6. 6. At one meeting a pre-recorded presentation from aDirector joining the Board was played in their absence.AGM 2012 Observations Remuneration Issues dominated discussion and proceedings Committee Chairmen were frequently asked to address themeeting and respond to specific questions from the floor Directors commonly addressed the meeting when standing forelection/re-election Issuers were divided on whether to conduct a “vote by showof hands” first where resolutions were to be decided by poll Polls were moved from the floor at two meetings
  7. 7. Key Interest AreasAGM HotTopicsTwo StrikesRuleTechnologyChangingRole of ProxyAdvisor
  8. 8. TechnologyTechnology developments in the following three areas arecontinuing to make the most significant impact on AGMs.Voting PracticesCommunication PracticesVirtual Meetings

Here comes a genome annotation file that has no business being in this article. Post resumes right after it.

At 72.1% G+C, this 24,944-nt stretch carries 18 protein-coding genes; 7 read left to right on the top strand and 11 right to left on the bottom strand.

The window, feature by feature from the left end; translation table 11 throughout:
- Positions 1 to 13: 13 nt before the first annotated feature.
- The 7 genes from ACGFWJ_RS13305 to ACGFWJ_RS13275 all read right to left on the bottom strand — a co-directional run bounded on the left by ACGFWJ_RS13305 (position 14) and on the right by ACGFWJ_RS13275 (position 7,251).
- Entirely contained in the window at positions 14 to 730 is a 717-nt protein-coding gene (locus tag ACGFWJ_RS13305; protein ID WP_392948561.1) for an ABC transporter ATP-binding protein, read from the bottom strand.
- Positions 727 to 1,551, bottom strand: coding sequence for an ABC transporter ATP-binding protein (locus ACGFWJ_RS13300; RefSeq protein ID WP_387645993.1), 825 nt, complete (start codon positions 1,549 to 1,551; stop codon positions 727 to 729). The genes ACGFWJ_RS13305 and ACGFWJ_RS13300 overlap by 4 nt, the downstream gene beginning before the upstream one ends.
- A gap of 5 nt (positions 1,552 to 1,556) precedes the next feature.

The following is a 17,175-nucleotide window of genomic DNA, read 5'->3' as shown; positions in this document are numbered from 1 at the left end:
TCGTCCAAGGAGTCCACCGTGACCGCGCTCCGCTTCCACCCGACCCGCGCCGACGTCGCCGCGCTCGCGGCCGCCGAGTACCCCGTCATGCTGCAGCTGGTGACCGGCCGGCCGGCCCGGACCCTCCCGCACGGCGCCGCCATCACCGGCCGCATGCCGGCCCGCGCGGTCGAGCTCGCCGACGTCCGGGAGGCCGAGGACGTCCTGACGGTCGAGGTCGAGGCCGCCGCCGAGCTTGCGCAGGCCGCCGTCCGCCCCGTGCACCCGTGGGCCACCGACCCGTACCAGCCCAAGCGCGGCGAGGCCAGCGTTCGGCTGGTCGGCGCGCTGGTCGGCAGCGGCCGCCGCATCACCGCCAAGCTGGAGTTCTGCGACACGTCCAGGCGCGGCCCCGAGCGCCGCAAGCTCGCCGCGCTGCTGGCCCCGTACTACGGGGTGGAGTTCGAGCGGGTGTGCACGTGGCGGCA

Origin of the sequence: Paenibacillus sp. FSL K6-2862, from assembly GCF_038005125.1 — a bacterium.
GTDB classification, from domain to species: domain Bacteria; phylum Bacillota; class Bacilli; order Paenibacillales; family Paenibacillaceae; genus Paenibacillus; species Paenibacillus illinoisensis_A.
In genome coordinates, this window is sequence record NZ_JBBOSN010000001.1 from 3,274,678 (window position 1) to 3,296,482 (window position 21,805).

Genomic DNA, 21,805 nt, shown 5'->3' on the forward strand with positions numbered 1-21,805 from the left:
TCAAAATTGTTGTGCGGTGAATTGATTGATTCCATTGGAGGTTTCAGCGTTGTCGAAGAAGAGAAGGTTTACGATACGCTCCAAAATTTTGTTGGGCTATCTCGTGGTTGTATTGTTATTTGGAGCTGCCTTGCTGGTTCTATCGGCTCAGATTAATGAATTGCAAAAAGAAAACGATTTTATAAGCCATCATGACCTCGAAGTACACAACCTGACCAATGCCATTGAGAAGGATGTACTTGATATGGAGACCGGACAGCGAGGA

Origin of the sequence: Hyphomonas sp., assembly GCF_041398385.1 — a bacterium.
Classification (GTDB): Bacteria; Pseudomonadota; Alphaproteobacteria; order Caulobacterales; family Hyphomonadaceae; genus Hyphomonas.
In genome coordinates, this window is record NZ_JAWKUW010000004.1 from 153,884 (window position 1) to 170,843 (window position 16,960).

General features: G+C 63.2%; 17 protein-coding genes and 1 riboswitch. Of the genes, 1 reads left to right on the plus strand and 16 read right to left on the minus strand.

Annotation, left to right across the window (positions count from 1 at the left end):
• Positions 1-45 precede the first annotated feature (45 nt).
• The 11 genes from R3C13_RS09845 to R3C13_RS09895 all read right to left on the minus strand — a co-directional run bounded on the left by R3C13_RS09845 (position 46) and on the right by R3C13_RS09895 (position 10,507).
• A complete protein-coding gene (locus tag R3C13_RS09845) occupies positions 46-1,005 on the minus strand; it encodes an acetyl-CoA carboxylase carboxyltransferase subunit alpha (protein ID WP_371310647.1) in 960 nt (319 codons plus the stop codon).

9. 9.  Mobile Devices – Customisedsmartphone / tablet voting sites Express ID – Email with a securepersonalised hyperlink to vote online Institutional Voting Site – Dedicatedsecure site for Nominees &Custodians to lodge votes online Electronic Handset - Enablingsecurityholders to participate inelectronic poll voting at the meetingTechnology & Voting PracticesVoting technologies continue to evolve
  10. 10. 0%20%40%60%80%100%Voted Issued CapitalProxy Forms Lodged 85% of Voted Issued Capital is lodged in the 7 days prior to proxy close Institutional holders vote late in period and represent majority of votes Retail holders vote early in large volumes but represent minority of votes 26% drop in proxy forms lodged per meeting since 2010Last7 daysMid-PointFirst14 daysTechnology & Voting PracticesVoting Timeline Trends
  11. 11. 0%10%20%30%40%50%60%70%S&P/ASX 100 S&P/ASX 101-200 S&P/ASX 201+201020112012Technology & Voting Practices% Issued Capital Voted byS&P/ASX Index 60% of issued capital continues to be voted in the S&P/ASX 200 Issued capital voted outside the S&P/ASX 200 has dropped below45%
  12. 12. 125%6%7%8%9%10%2010 2011 2012SecurityholdersVotingAll ClientsS&P/ASX 100S&P/ASX 101-200S&P/ASX 200+Technology & Voting PracticesSecurityholder Voting Trends Overall securityholder voting volumes dropped by 13% since 2010 S&P/ASX100 shows the least decline, dropping only 8.9% since2010